There was confusion, as there is today, about the efficacy of certain measures designed to combat the Spanish Flu. The Weekly Observer in late November 1918 reported, “The public is not complying with influenza mask orders. The problem is due to confusion due to orders and counter orders.” Other measures at the time designed to help prevent it included closing businesses, restaurants, theaters, fumigating the mail, wearing masks and gloves and isolating those contagious with the disease from the larger community. A Weekly Observer story reported, “. . . mask to be the law in Teller County. No new cases of the Spanish Influenza in Cripple Creek for two weeks and no new deaths in three weeks.”

Alamosa & Gunnision

In attempts to stop or greatly cut  the spread of the Spanish Influenza, the Alamosa Courier reported a special City Council meeting held Saturday, November 25, 1918 to deal with the epidemic locally. “Be it resolved by the Alamosa City Council acting as the Board of Health: that until further notice, all physicians and osteopaths be and hereby are required to file a written report with the City Physician immediately after diagnosis of each and every case of Influenza, Pneumonia or Grippe. Be it further resolved that all persons known to be afflicted . . . be quarantined and required to remain in their respective dwelling or place of abode until the removal of quarantine by the City Physician; that a placard stating the name of the disease shall be attached to the front of the building.” A fine of $100 was instituted in Alamosa for non-compliance with the quarantine and other preventive and protective measures. pneumonia and grippe (which is a diarrhea that quickly dehydrates a person which, if not stopped, can lead to death) were  life-threatening ailments which often followed the flu.

By 1919 the Spanish Influenza  began to fade. Towns began to open up businesses and schools trying to get back to “normal” The town in Colorado that had the most effective Spanish Influenza protocol was our neighbor to the west, Gunnison. This mountain town followed the advice of physician AP Hanson. He devised and implemented a very strict quarantine on the county. Measures included barriers and armed guards on all highways into the area. If residents left they were quarantined upon their return. In February 1919 the county reopened and Spanish Influenza arrived. Due to the early quarantine measures only a dozen people were infected and the area experienced only a handful of deaths.

Crestone isolation

Crestone dodged a bullet in the Spanish Flu epidemic mostly due to isolation. I examined cemetery records for Crestone with the help of our museum director Jim McCalpin. There were four deaths recorded in the correct period but none was directly attributed to the Spanish Influenza. In 1918 Emma Walrath Segar, who was born in 1844, passed at the age of seventy-four. Two toddlers, William O. Chapman 1917-1918 and Betty Virginia Hall 1916-1918 died in the epidemic cycle. We do not think these deaths were from the flu. Emma Walrath Segar was old and the elderly were not as likely to be victims of this virus. The two toddlers deaths could have been flu-related but infants and young children died with great frequency in those days.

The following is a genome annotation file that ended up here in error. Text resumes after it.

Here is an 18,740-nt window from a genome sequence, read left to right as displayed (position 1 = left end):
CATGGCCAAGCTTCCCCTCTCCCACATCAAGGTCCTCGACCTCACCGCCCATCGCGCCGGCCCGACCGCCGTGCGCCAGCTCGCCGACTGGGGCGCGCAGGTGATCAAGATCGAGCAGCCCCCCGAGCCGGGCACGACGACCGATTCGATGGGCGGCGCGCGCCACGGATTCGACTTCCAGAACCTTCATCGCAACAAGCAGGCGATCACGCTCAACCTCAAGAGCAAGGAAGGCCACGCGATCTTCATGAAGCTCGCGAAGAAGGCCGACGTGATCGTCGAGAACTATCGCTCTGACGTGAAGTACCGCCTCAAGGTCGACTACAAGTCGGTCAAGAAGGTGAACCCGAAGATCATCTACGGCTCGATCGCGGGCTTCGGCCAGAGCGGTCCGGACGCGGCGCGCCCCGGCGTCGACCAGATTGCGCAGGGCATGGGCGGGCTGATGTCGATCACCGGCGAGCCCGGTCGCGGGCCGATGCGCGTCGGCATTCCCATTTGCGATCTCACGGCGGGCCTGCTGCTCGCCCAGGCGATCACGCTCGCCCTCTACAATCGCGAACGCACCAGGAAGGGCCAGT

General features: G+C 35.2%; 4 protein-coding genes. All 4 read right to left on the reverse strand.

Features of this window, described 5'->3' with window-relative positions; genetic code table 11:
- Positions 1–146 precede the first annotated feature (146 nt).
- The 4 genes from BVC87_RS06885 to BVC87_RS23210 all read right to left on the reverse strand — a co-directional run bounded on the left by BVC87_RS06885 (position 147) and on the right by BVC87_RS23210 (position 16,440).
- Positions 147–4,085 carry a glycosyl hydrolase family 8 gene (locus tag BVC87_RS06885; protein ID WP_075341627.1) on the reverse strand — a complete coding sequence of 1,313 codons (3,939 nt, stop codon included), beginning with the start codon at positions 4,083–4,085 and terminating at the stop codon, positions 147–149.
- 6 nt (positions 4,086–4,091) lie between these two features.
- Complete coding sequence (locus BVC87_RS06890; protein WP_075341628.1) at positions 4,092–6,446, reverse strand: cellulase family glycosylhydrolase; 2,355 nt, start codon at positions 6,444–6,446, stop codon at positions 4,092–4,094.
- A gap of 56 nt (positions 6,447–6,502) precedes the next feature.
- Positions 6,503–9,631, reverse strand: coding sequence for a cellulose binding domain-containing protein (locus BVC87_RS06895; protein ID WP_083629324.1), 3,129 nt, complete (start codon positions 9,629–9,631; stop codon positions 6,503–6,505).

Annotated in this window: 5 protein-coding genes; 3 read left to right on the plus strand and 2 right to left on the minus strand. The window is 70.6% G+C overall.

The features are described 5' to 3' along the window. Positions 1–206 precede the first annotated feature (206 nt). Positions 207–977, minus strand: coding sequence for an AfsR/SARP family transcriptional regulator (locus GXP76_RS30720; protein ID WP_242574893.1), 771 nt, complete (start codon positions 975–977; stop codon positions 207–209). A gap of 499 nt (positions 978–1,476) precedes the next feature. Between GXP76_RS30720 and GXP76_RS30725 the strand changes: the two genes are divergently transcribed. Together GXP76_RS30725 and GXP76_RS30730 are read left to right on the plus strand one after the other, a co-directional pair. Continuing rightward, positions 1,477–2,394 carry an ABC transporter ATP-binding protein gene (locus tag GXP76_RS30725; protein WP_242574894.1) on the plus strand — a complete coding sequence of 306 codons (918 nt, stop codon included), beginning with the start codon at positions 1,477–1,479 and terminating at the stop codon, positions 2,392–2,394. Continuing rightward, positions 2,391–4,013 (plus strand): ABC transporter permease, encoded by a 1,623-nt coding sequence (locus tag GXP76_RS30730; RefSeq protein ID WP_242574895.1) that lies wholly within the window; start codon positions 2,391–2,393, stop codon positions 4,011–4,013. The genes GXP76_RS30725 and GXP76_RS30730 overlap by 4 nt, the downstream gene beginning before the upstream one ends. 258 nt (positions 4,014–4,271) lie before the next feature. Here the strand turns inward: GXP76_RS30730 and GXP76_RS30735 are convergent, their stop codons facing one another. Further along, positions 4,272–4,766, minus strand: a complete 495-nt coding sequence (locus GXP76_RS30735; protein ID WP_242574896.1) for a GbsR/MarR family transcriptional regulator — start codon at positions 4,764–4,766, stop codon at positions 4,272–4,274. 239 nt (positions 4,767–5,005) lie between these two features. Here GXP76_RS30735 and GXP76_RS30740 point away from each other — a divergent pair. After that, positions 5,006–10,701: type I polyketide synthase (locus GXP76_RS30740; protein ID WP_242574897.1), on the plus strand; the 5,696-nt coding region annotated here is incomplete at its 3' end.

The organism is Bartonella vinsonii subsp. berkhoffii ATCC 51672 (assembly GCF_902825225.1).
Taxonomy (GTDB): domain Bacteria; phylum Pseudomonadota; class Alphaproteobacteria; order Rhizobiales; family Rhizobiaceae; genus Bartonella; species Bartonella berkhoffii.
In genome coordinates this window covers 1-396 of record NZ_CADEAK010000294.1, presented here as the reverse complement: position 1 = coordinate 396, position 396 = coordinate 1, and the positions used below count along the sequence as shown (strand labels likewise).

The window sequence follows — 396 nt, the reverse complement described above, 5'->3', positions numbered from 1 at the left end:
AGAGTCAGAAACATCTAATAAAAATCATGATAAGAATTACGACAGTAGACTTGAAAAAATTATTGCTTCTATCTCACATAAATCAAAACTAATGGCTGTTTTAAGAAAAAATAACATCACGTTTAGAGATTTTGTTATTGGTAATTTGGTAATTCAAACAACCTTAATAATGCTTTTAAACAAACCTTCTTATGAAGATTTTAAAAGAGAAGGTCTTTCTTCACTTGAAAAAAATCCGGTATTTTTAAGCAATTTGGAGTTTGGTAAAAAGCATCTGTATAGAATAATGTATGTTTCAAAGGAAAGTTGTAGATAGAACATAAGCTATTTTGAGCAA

The only other deaths in Crestone Cemetery records are a toddler, Sarah Marie Lamm, who was born in 1919 and died in 1920. Two older people who passed over during the end of the epidemic were Frank L. Thebo, born 1863 and died in 1920 at the age of fifty-seven and Margaret Mayer, born 1891 and died in 1920. While there’s no indication any of these deaths were flu-related, the most likely virus victim would be Margaret Mayer, who was only twenty-nine when she passed. Margaret was married in La Veta in the summer of 1918 and could have contracted the dreaded flu there.

I went up to the picturesque Teton Cemetery off the road going up to the South Crestone trailhead to Willow Lake. None of the grave markers that could be read indicated anyone dying during  the Spanish Influenza years. Crestone, while not by any mandated order, was quarantined by circumstance. The railroad to Crestone had stopped running in 1910, making it more difficult to get here. In the period around WWI the price of gold took a dive and mining was not profitable. Crestone was in a quiet period which helped protect the little town at the end of the road from the Spanish Influenza.

Even in these times of the Corona/COVID19 pandemic, the Spanish Influenza has proved itself more deadly, killing more people than all wars worldwide. In the US when it was said and done, 675,000 people perished and worldwide fifty to 100 million perished. The disease weakened the population. My grandmother, Audra Minnie King Lowers, got the Spanish Influenza in San Francisco. She recovered but was never again healthy. She died in 1927 from lung problems that could have been attributed to the flu.

Viruses are here forever and it seems, looking at the Spanish Influenza and our current corona/COVID pandemic, the strategy that saves the most lives is compliance to protocols. Look at Gunnison County in 1918 and South Korea today; in both these cases a deadly plague on humanity was made less deadly by people determined to make it less deadly. Hopefully we can learn from the lessons of the Spanish Influenza and stay safe and well.